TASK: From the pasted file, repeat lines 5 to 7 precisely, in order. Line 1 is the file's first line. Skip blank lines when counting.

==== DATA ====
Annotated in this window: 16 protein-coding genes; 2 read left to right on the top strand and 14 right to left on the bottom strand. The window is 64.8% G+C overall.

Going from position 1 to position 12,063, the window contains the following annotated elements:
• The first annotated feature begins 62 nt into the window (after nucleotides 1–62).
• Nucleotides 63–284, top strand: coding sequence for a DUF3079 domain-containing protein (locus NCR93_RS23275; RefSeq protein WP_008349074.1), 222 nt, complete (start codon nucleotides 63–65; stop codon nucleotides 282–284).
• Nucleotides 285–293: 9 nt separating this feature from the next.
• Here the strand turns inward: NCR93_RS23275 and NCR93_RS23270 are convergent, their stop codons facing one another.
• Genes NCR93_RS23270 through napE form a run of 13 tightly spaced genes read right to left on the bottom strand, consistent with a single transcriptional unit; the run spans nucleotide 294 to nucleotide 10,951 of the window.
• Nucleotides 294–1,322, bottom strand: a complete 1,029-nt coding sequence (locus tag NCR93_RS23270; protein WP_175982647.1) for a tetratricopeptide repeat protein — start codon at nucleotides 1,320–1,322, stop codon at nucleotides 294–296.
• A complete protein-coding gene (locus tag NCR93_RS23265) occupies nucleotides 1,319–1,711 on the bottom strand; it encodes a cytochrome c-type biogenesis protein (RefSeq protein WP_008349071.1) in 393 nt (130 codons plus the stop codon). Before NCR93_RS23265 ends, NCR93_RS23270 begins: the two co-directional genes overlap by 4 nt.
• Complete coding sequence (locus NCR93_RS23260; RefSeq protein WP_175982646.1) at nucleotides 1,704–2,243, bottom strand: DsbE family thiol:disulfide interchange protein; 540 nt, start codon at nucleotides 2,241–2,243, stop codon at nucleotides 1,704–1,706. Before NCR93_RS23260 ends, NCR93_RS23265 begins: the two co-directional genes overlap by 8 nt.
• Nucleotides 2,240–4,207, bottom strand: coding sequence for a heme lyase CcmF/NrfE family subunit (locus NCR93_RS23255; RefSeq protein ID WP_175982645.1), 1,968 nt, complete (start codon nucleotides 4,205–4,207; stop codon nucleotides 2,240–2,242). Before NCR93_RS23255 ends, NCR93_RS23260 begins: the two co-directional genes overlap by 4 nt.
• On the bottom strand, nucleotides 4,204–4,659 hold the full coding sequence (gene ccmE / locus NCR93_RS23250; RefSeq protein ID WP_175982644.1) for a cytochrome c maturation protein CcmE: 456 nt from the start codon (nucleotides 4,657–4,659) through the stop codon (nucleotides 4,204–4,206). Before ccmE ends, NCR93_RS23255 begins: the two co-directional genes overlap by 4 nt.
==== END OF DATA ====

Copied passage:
• Nucleotides 285–293: 9 nt separating this feature from the next.
• Here the strand turns inward: NCR93_RS23275 and NCR93_RS23270 are convergent, their stop codons facing one another.
• Genes NCR93_RS23270 through napE form a run of 13 tightly spaced genes read right to left on the bottom strand, consistent with a single transcriptional unit; the run spans nucleotide 294 to nucleotide 10,951 of the window.